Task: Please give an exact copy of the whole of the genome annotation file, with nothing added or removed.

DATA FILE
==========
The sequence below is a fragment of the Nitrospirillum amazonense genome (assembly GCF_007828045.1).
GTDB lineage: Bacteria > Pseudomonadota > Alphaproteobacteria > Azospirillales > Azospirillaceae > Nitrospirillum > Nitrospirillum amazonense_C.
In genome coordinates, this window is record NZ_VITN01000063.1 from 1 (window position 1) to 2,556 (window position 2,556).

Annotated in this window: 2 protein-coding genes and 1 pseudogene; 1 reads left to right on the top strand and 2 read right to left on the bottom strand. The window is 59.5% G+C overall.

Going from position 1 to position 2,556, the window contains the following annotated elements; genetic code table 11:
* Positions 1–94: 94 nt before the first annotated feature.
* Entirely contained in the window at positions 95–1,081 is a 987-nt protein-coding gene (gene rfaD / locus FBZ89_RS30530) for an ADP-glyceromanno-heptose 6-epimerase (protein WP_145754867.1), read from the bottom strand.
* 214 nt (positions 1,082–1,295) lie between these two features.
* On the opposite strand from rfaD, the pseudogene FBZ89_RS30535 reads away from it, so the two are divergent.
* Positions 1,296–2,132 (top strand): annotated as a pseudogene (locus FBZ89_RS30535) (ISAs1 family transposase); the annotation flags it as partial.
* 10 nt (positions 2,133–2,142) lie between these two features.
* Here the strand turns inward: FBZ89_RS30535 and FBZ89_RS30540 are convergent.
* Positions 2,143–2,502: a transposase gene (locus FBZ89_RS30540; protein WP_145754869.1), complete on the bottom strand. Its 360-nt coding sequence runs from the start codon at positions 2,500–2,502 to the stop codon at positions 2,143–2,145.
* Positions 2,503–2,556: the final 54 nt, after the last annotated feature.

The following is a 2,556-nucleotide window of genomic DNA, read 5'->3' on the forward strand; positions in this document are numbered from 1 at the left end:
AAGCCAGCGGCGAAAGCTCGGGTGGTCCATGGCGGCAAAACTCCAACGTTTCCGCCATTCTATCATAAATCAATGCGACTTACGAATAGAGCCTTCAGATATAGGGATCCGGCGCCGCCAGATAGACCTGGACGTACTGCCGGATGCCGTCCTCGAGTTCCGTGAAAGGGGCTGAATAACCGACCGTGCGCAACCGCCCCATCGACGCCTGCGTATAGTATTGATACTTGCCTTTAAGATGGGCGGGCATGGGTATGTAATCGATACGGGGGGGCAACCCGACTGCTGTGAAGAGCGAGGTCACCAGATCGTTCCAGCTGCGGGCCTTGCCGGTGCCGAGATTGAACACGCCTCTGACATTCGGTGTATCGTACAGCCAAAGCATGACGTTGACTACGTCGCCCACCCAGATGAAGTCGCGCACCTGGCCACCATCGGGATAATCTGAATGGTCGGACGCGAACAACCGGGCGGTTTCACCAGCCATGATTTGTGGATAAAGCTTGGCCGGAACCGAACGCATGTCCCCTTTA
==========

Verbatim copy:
The sequence below is a fragment of the Nitrospirillum amazonense genome (assembly GCF_007828045.1).
GTDB lineage: Bacteria > Pseudomonadota > Alphaproteobacteria > Azospirillales > Azospirillaceae > Nitrospirillum > Nitrospirillum amazonense_C.
In genome coordinates, this window is record NZ_VITN01000063.1 from 1 (window position 1) to 2,556 (window position 2,556).

Annotated in this window: 2 protein-coding genes and 1 pseudogene; 1 reads left to right on the top strand and 2 read right to left on the bottom strand. The window is 59.5% G+C overall.

Going from position 1 to position 2,556, the window contains the following annotated elements; genetic code table 11:
* Positions 1–94: 94 nt before the first annotated feature.
* Entirely contained in the window at positions 95–1,081 is a 987-nt protein-coding gene (gene rfaD / locus FBZ89_RS30530) for an ADP-glyceromanno-heptose 6-epimerase (protein WP_145754867.1), read from the bottom strand.
* 214 nt (positions 1,082–1,295) lie between these two features.
* On the opposite strand from rfaD, the pseudogene FBZ89_RS30535 reads away from it, so the two are divergent.
* Positions 1,296–2,132 (top strand): annotated as a pseudogene (locus FBZ89_RS30535) (ISAs1 family transposase); the annotation flags it as partial.
* 10 nt (positions 2,133–2,142) lie between these two features.
* Here the strand turns inward: FBZ89_RS30535 and FBZ89_RS30540 are convergent.
* Positions 2,143–2,502: a transposase gene (locus FBZ89_RS30540; protein WP_145754869.1), complete on the bottom strand. Its 360-nt coding sequence runs from the start codon at positions 2,500–2,502 to the stop codon at positions 2,143–2,145.
* Positions 2,503–2,556: the final 54 nt, after the last annotated feature.

The following is a 2,556-nucleotide window of genomic DNA, read 5'->3' on the forward strand; positions in this document are numbered from 1 at the left end:
AAGCCAGCGGCGAAAGCTCGGGTGGTCCATGGCGGCAAAACTCCAACGTTTCCGCCATTCTATCATAAATCAATGCGACTTACGAATAGAGCCTTCAGATATAGGGATCCGGCGCCGCCAGATAGACCTGGACGTACTGCCGGATGCCGTCCTCGAGTTCCGTGAAAGGGGCTGAATAACCGACCGTGCGCAACCGCCCCATCGACGCCTGCGTATAGTATTGATACTTGCCTTTAAGATGGGCGGGCATGGGTATGTAATCGATACGGGGGGGCAACCCGACTGCTGTGAAGAGCGAGGTCACCAGATCGTTCCAGCTGCGGGCCTTGCCGGTGCCGAGATTGAACACGCCTCTGACATTCGGTGTATCGTACAGCCAAAGCATGACGTTGACTACGTCGCCCACCCAGATGAAGTCGCGCACCTGGCCACCATCGGGATAATCTGAATGGTCGGACGCGAACAACCGGGCGGTTTCACCAGCCATGATTTGTGGATAAAGCTTGGCCGGAACCGAACGCATGTCCCCTTTA